As mentioned above, there are numerous examples of evolution in pest species in response to pesticides, and in bacteria in response to antibiotics.
There is a great deal of interest in contemporary evolution (for reviews see the reading list below). Since populations may respond rapidly to overfishing or hunting pressure - understanding such rapid evolution may be useful for population managers. In addition to PCBs and like-acting chemicals animals are known to evolve resistance to industrial metal contamination and of course, pesiticides. While rapid evolution has been observed in just a few vertebrate species to date, it is likely that more species will be identified as more attention is focused on this phenomenon.
As humans continue to change the world's environment, teasing apart which species are likely to become resistant to rapid change (including industrial chemicals, climate change, or other environmental changes) will enable better prediction of which species will most likley be affected (and, in the worst case go extinct), and which species will most likely survive such changes.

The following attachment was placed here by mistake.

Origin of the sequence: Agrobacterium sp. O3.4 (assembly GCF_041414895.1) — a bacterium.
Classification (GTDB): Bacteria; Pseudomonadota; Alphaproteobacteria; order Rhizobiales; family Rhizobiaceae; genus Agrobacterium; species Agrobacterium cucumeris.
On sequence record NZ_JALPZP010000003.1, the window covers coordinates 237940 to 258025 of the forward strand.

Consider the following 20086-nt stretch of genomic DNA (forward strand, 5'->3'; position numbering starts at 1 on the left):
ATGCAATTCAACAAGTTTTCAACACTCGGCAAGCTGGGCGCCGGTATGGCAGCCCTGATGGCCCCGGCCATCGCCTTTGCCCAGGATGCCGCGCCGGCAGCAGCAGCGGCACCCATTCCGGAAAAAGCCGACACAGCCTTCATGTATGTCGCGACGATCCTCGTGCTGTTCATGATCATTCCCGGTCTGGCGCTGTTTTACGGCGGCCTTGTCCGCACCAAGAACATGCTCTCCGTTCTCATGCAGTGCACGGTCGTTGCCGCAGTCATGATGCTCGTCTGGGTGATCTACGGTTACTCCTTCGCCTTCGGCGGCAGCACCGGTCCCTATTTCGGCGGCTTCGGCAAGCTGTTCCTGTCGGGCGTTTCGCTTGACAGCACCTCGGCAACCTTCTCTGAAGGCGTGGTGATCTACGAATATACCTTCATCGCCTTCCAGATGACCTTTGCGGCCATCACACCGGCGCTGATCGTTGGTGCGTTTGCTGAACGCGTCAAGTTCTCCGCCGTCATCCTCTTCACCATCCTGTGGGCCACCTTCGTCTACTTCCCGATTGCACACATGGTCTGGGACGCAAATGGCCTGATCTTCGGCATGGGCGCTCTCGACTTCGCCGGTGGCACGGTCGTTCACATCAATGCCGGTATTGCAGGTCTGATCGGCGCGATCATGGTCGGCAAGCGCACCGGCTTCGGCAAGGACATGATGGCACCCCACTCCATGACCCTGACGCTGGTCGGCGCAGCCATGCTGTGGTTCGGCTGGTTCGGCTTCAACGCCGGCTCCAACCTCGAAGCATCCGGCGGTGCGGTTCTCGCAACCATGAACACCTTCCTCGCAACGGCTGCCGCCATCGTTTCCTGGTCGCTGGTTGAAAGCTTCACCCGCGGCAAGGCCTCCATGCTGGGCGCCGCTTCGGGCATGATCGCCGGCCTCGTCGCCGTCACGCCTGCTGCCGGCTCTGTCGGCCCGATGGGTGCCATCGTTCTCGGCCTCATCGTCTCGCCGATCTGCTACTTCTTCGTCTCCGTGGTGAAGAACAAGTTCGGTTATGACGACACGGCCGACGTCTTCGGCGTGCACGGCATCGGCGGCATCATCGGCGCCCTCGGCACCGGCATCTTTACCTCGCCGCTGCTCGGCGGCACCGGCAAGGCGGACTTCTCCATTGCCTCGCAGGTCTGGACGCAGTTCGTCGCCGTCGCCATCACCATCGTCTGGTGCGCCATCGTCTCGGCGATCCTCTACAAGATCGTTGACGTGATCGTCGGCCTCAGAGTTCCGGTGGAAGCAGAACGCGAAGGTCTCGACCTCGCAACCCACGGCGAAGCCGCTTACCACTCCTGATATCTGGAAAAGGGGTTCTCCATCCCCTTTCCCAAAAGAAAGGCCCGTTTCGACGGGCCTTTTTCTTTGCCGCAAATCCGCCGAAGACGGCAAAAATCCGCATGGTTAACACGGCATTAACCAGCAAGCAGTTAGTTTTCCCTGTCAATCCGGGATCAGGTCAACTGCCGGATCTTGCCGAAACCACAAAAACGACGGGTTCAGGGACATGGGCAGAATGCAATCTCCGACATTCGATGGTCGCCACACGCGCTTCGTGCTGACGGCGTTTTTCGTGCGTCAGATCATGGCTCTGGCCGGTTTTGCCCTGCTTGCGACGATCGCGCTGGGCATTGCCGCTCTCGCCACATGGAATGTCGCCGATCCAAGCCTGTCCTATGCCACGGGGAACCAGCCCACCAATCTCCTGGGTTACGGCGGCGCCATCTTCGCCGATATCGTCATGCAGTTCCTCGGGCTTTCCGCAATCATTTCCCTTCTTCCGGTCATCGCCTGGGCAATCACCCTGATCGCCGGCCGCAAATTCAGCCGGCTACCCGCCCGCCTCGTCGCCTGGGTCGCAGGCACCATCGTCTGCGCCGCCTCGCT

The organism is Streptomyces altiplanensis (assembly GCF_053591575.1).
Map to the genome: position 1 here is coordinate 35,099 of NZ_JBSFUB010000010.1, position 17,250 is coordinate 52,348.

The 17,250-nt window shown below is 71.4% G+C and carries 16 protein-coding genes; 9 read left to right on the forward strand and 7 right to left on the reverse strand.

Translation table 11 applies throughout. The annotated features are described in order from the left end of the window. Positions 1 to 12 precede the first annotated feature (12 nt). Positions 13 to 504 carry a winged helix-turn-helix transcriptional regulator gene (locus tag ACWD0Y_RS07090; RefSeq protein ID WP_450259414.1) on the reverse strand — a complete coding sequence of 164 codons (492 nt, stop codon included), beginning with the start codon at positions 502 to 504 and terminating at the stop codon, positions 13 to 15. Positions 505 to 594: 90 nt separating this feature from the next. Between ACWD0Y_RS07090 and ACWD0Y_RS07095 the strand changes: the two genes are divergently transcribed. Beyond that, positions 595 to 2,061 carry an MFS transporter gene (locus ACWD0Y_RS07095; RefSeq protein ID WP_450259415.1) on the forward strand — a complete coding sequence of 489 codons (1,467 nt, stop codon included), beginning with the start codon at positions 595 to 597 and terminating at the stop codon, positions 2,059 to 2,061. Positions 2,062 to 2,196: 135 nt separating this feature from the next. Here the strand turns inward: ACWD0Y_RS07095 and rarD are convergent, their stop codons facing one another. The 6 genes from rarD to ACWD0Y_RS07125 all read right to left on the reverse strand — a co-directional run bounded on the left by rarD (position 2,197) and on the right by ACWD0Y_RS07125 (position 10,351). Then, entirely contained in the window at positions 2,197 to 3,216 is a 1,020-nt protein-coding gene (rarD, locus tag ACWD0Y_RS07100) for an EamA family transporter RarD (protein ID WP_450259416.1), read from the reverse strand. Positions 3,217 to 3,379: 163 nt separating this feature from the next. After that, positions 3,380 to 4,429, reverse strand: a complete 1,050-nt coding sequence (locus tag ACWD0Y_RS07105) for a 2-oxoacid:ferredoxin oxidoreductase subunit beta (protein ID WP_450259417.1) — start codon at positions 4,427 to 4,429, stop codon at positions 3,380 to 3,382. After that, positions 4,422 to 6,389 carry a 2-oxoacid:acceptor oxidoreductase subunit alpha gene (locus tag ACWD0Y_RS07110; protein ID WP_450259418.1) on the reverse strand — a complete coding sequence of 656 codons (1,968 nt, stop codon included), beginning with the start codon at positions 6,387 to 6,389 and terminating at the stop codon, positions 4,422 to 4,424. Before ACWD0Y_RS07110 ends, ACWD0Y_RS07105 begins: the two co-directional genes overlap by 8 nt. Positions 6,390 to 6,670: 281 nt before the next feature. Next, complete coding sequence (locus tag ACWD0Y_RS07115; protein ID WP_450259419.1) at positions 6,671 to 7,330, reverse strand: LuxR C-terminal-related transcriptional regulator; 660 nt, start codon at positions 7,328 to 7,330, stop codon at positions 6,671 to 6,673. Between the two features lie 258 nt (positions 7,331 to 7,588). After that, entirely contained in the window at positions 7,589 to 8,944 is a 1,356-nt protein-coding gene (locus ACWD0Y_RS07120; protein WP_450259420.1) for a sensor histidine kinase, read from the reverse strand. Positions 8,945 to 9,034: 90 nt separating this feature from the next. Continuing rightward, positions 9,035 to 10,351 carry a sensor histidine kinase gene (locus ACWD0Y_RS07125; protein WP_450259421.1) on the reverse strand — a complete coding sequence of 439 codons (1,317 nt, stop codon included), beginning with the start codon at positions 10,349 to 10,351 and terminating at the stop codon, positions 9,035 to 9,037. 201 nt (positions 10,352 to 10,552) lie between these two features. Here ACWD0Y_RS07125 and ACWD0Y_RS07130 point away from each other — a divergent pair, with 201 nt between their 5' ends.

Grant P, R Grant. 2002. Unpredictable evolution in a 30-year study of Darwin's finches. Science 296:707-711.
Hansen M., I Olivieri, D Waller, E Nielsen, and the GeM Working Group. 2012. Molecular Ecology, 21:1311-1329
Hendry A, M Kinnison. 1999. The pace of modern life: measuring rates of microevolution, Evolution 53:1637-1653
Kinnison M, N Hairston. 2007. Eco-evolutionary consevation biology: contemporary evolution and the dynamics of persistance. Functional Ecology 21:444-45
Palkovacs E, M Kinnison, C Correa, C Dalton, A Hendry. 2011. Fates beyond traits: ecological consequences of human-induced trait change. Evolutionary Applications 5:183-191.
Whitehead A, W Pilcher, D Champlain, D Nacci. 2012. Common mechanism underlies repeated evolution of extreme polution tolerance. Proc. Biol. Sci. 279:427-433.